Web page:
From VOA Learning English, this is the Health Report.
Chocolate. Is it good for our health? Or is it just good? Many experts warn that the sugar in chocolate is not good for us. But doctors point to the healthful qualities of chocolate’s antioxidants.
VOA's George Putic reports that uncooked, organic chocolate may contain the right balance.
The biggest value in eating cocoa and dark chocolate, besides the taste, may be its ability to lower blood pressure. This comes from the rich, comforting, almost decadent, feeling of cocoa butter melting in your mouth.
That happy feeling may also add to chocolate's anti-depressant qualities, says Kim Hoffman. Ms. Hoffman is a dietician, a person who advises people about what to eat to be healthy. She tells how dark chocolate makes us feel better and raises our mood.
“It contains phenethylamines, which is a neurotransmitter that is found in the brain and actually acts as a mood elevator. It also enhances the blood endorphins, which are the happy opiates, and they are basically around when you are on a high.”
Not all chocolate is equal when it comes to those helpful chemicals. The way commercial chocolate makers produce chocolate affects its health benefits.
First, there is the issue of temperature. The heat required to process commercial chocolate can be as high as 130 degrees centigrade. Some researchers say temperatures that high can actually lower the effectiveness of those beneficial chemicals.
Anthony Grid makes fine chocolates at a store called Honest Chocolate, in Cape Town, South Africa. He keeps the temperature of his raw chocolate below 42 degrees.
The Raw Food Movement
Mr. Grid says that there is a movement in the food world to limit heat when cooking food. Followers of this movement say that high temperatures lower the health benefits of our food.
“There's a movement for minimal cooking or minimal heating of food, just to retain the natural antioxidants or whatever, the minerals or whatever it may be. So cocoa is part of that - you can do it raw, with a very good quality bean.”
Another way chocolate makers decrease its health benefits is by adding sugar. The taste of cocoa is naturally sharp, or bitter. This bitterness comes from an antioxidant in cocoa, a chemical called polyphenol. To reduce cocoa’s bitter taste, makers of chocolate products remove the polyphenol and add sugar.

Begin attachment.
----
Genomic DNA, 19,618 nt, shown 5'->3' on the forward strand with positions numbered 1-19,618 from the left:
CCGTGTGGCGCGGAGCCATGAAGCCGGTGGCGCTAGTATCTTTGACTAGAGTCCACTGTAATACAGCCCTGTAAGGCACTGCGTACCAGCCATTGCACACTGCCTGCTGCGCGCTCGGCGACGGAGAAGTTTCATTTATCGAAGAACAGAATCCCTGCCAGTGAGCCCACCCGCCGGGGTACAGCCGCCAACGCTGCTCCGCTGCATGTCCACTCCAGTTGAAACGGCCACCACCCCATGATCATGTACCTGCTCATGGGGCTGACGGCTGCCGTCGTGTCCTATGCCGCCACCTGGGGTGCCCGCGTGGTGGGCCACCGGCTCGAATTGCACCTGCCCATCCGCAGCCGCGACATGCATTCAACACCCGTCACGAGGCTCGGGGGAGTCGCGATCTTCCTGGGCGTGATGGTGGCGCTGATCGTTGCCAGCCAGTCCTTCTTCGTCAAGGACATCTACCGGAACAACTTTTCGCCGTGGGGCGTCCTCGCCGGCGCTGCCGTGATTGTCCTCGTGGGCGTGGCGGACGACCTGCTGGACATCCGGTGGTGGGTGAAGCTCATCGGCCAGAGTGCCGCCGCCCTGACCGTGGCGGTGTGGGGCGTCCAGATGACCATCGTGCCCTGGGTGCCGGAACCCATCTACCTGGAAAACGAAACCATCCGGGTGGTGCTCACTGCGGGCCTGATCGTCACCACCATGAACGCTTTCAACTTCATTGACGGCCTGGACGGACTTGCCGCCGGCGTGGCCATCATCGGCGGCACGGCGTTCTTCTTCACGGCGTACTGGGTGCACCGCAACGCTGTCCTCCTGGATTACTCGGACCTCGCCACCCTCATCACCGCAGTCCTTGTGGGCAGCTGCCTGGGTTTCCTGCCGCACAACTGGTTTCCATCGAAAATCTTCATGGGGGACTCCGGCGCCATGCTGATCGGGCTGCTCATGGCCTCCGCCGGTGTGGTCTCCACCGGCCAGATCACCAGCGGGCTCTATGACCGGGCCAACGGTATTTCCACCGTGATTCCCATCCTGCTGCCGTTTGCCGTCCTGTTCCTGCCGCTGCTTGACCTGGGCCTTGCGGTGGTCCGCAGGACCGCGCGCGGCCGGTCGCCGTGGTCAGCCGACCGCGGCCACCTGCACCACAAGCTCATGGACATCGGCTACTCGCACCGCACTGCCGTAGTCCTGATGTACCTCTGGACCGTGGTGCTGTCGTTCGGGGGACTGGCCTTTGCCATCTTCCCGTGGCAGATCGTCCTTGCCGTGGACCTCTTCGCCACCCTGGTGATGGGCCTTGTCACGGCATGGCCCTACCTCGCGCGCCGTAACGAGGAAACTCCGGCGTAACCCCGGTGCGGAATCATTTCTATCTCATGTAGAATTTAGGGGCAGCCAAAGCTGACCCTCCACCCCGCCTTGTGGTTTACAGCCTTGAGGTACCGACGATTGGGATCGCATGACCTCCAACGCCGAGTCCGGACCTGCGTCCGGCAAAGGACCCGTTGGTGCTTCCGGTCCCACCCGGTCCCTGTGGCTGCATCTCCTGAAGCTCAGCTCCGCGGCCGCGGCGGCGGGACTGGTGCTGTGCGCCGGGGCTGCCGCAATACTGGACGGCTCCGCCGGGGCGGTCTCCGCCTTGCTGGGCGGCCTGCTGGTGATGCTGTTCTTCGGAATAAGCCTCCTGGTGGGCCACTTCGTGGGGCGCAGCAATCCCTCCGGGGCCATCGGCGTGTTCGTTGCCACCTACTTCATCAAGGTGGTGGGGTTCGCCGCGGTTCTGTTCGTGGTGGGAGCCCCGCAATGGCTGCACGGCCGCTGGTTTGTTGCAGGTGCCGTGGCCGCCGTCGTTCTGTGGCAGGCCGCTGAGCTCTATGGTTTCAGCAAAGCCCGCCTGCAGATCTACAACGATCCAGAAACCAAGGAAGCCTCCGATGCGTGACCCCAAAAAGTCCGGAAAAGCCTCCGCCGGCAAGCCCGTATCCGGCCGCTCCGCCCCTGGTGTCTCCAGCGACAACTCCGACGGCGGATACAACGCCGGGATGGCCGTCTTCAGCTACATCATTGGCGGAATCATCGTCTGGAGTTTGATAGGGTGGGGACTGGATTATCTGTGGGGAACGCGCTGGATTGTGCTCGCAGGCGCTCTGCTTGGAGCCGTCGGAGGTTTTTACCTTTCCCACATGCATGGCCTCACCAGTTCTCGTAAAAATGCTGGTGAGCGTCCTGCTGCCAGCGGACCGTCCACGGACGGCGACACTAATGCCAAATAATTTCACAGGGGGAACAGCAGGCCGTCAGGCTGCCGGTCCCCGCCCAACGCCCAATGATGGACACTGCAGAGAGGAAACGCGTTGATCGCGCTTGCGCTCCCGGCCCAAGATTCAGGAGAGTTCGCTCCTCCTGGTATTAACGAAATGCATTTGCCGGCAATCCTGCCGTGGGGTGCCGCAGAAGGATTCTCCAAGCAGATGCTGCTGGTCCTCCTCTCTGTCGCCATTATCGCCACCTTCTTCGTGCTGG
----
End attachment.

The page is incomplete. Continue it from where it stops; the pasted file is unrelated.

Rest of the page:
Food science writer Leonie Joubert notes that sugar is connected to weight-related illnesses. Ms. Joubert warns that eating too much sugar leads to many health problems.
“The problem is that overexposure to sugar over a long period of time - it causes this repeated inflammatory response in the body, which now is linked to heart disease. Obviously it's linked to obesity and weight problems and the associated diseases.”
Quality Over Quantity
The chocolates at Honest Chocolate are made with agave nectar, not cane sugar. And they have a very high percentage of cacao. This is something buyer (customer) Jessica Bonin enjoys.
“What I find quite remarkable about their chocolate is that you are not overwhelmed by the sugar so you actually get to taste the chocolate itself, which is really so luxurious and quite decadent.”
Like many other people who know good chocolate when they taste it -- chocolate connoisseurs -- Ms. Bonin satisfies her craving with just one small piece of really good chocolate. In other words, she chooses “quality over quantity.” And this choice is most likely better for her health.
And that’s the Health Report. I’m Anna Matteo.
Words in the News
dietician – n. a person whose job is to give people advice about what to eat in order to be healthy
luxurious – adj. something that is expensive and not necessary (“Luxury,” a noun, is the root word.)
decadent – adj. characterized by or appealing to self-indulgence
connoisseur – n. a person who knows a lot about something (such as art, wine, food, etc.): an expert in a particular subject
crave – v. to have a very strong desire for (something). A craving, a noun, means a strong desire for something